Zampella attributes the decision not to anything technical but rather to the fun factor. With twelve players, twelve Titans, and other AI all on-screen, the game is hectic enough, and 6 vs. 6 keeps the matches well-balanced.
Twelve players won’t make for empty maps, according to McCoy, who says that for the “amount of stuff happening at once in a map you’ll be hard pressed to find a game that keeps the action higher. I literally have to stop playing every few rounds because my heart just can’t take it some times. Remember, you can get out of your Titan and let it roam on AI mode – meaning there can be 12 Pilots wallrunning around, 12 Titans stomping below, and dozens of AI doing their thing.”
So why is this?
But it’s not just about feeling like a hero. There’s also the fact that matches in Titanfall attempt to tell something of a narrative. According to GameInformer’s Mike Futter, that narrative, which introduces changing story elements to each match as it progresses, “has a meaningful impact on how I perceive the action.”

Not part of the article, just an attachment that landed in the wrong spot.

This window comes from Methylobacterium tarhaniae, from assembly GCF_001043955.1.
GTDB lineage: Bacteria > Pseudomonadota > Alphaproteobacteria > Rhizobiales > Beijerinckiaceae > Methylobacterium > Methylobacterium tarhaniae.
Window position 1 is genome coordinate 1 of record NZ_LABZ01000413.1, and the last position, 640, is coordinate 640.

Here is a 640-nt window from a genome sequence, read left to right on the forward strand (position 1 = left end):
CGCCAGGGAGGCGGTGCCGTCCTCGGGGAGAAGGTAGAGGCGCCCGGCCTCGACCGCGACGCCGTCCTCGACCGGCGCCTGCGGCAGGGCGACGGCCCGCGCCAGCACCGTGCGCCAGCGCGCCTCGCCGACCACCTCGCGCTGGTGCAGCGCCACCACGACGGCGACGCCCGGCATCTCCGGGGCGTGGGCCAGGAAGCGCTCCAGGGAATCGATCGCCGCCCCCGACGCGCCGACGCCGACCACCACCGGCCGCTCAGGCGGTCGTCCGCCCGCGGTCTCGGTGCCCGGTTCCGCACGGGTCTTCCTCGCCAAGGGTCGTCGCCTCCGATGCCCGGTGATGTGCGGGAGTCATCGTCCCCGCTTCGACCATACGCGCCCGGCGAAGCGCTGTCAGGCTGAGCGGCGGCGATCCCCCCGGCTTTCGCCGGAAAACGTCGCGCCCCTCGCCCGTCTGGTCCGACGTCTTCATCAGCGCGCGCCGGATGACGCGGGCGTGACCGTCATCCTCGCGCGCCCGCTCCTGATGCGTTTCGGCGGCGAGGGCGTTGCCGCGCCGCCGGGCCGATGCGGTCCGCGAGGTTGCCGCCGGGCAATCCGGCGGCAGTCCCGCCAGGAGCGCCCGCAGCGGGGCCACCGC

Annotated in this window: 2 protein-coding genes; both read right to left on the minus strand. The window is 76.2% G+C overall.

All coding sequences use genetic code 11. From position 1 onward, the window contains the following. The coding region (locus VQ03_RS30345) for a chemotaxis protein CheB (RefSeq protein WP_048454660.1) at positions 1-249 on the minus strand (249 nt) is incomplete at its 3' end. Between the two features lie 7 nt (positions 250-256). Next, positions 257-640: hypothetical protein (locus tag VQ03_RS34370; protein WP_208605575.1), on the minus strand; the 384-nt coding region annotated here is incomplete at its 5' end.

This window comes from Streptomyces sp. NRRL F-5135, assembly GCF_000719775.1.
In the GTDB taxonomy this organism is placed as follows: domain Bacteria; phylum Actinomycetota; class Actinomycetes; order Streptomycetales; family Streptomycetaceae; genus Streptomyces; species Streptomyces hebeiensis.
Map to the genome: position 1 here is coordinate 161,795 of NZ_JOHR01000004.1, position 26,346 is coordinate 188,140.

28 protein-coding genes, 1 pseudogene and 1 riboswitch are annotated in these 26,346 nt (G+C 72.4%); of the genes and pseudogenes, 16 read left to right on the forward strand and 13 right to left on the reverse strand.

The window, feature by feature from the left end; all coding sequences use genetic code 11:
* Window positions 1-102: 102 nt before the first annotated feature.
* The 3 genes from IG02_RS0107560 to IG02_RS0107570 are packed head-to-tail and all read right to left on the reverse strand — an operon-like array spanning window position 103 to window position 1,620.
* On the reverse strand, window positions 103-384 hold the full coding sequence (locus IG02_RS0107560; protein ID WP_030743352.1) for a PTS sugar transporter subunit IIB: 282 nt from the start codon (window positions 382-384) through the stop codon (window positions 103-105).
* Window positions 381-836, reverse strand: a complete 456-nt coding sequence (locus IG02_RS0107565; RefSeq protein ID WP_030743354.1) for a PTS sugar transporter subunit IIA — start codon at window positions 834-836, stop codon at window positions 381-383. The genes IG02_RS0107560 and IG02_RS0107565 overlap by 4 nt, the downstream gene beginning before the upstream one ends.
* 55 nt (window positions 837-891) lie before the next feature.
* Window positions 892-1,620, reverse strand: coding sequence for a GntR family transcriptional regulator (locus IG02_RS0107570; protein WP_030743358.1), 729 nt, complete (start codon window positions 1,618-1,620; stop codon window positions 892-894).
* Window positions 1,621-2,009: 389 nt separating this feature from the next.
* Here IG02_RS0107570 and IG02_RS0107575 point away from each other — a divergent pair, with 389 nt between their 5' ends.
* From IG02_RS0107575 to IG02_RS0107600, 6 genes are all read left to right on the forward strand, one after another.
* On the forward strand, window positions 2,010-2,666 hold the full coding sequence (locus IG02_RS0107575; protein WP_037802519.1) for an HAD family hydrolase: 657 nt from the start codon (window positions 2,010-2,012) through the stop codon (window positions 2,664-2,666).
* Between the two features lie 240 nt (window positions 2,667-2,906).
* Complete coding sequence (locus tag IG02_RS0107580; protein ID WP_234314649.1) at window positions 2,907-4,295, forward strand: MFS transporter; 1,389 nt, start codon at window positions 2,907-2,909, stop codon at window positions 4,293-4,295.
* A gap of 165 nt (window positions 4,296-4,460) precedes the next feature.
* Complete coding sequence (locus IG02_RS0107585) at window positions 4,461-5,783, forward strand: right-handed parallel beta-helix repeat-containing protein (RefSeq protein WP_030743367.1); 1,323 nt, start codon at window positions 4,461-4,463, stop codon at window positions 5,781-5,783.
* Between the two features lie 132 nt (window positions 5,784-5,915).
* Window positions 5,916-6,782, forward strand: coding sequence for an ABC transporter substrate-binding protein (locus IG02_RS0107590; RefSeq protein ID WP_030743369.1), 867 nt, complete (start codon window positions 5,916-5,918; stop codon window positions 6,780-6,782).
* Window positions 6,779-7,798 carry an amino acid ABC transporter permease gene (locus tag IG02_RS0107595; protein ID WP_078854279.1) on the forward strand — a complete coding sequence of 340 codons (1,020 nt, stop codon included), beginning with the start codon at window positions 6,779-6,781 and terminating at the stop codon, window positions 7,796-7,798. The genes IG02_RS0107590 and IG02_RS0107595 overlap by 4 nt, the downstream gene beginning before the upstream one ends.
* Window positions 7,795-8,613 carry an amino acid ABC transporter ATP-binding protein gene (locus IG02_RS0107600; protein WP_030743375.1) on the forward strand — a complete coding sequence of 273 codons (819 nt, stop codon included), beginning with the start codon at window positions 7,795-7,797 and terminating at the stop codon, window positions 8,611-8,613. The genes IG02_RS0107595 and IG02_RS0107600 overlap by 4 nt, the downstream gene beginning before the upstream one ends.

I’d also suggest that more is not, by any stretch of the imagination, actually better. Some people obviously prefer big matches—Halo or Battlefield for instance—but many excellent shooters often opt for smaller teams. My favorite Counter Strike: Source games were typically no bigger than 24 players and often less. Team Fortress 2 gets by fine with smaller teams.
I wonder if some of the backlash might also be due to the recently released Call of Duty: Ghosts, which also caps its matches at 6 vs. 6. The big maps and low player count can make some Ghosts matches feel empty compared to a game like Black Ops II‘s multiplayer.
But there are not mechs in Ghosts. There is no story element to the maps. It’s an entirely different shooter altogether.
For my part, a lower player count sounds just fine. Killing both PCs and NPCs sounds perfectly okay. If it’s fun and balanced I see no reason why the cap should be any higher (or lower, for that matter.)
The real question isn’t whether or not the player count is ideal, it’s about how the game fares at launch. EA has had some notoriously bad launches of its multiplayer games in recent months, including Battlefield 4. Here’s to hoping that Respawn and their new IP avoid a massive launch controversy, and players walk away happy.
(P.S. I also think it would be cool to have a multiplayer game where one team had mechs and the other had tricked out dinosaurs, but that’s a story for a different time.)